All great leaders have one thing in common, they are great communicators. This is not about having the gift of the gab, it is about being painstaking in getting the message across clearly and unmistakably. It is about initiating a change in the lives of the people through that communication exercise. Powerful leaders dwell more on the ‘why’ than the ‘what’. They know that when the people understand the ‘why’ doing the ‘what’ would not be difficult. They never stop communicating the ‘why’ until they are sure that they are on the same page with their people.

Powerful leaders always communicate their expectations and do not leave their people in doubt about what is expected of them. They also allow feedback from their people and are willing to effect necessary changes as a result of the feedback they get.

Forceful leaders do not believe much in communication, they coerce their people into action by issuing directives and instructions. A forceful leader believes that his word is the law and everything he says must be carried out. He does not believe in getting feedback from his people because he arrogates to himself the monopoly of wisdom. For a forceful leader, it is either his way or the highway.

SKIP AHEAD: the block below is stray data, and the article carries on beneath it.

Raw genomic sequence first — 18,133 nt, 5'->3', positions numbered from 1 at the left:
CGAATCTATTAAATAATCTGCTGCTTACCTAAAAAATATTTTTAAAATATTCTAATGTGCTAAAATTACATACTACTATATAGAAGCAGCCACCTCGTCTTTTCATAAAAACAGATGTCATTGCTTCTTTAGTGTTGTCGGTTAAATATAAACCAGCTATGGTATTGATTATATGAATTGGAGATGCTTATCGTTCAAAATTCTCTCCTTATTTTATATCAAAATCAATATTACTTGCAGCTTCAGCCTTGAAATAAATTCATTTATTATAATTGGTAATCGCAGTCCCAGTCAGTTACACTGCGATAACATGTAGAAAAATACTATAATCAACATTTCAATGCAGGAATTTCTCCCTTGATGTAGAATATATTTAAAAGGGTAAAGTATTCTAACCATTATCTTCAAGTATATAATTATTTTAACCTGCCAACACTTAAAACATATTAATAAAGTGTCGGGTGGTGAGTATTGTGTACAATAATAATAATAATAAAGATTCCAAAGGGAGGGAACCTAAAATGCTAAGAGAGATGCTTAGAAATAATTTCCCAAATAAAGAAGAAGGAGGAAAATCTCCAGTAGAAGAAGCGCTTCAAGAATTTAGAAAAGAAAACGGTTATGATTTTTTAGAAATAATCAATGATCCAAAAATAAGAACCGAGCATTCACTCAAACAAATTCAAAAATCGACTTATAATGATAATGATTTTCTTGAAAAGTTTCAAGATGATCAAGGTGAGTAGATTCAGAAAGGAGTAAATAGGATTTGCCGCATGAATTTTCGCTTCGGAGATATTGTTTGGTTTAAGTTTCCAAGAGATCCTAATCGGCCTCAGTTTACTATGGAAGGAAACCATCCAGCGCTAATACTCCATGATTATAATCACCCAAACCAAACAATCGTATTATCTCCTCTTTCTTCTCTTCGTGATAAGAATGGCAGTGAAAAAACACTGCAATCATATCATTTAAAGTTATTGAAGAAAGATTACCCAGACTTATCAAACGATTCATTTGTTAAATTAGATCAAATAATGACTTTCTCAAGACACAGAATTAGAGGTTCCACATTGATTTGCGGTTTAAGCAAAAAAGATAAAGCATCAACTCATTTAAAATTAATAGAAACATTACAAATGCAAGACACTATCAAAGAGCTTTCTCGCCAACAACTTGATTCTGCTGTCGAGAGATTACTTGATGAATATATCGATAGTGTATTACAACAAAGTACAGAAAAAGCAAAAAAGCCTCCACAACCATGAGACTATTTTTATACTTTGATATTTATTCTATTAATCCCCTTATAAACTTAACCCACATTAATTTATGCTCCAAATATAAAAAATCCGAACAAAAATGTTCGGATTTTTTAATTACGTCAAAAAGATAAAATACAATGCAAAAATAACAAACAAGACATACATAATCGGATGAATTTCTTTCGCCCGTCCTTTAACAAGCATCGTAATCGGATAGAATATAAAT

Control Vs guidance

Powerful leaders do not seek to control their people; they guide them. They refrain from having an overbearing influence on their people. They allow each team member to develop the ability for independent thinking and not walk in the shadow of the leader. Powerful leaders do not micromanage; instead, they allow their people to use their initiative to get results once the general terms are agreed upon. Their actions are based on their belief that every member of the team has something of value to contribute to the achievement of the overall objective. So, they allow the ingenuity and creativity of their people to come to play in the discharge of their duties.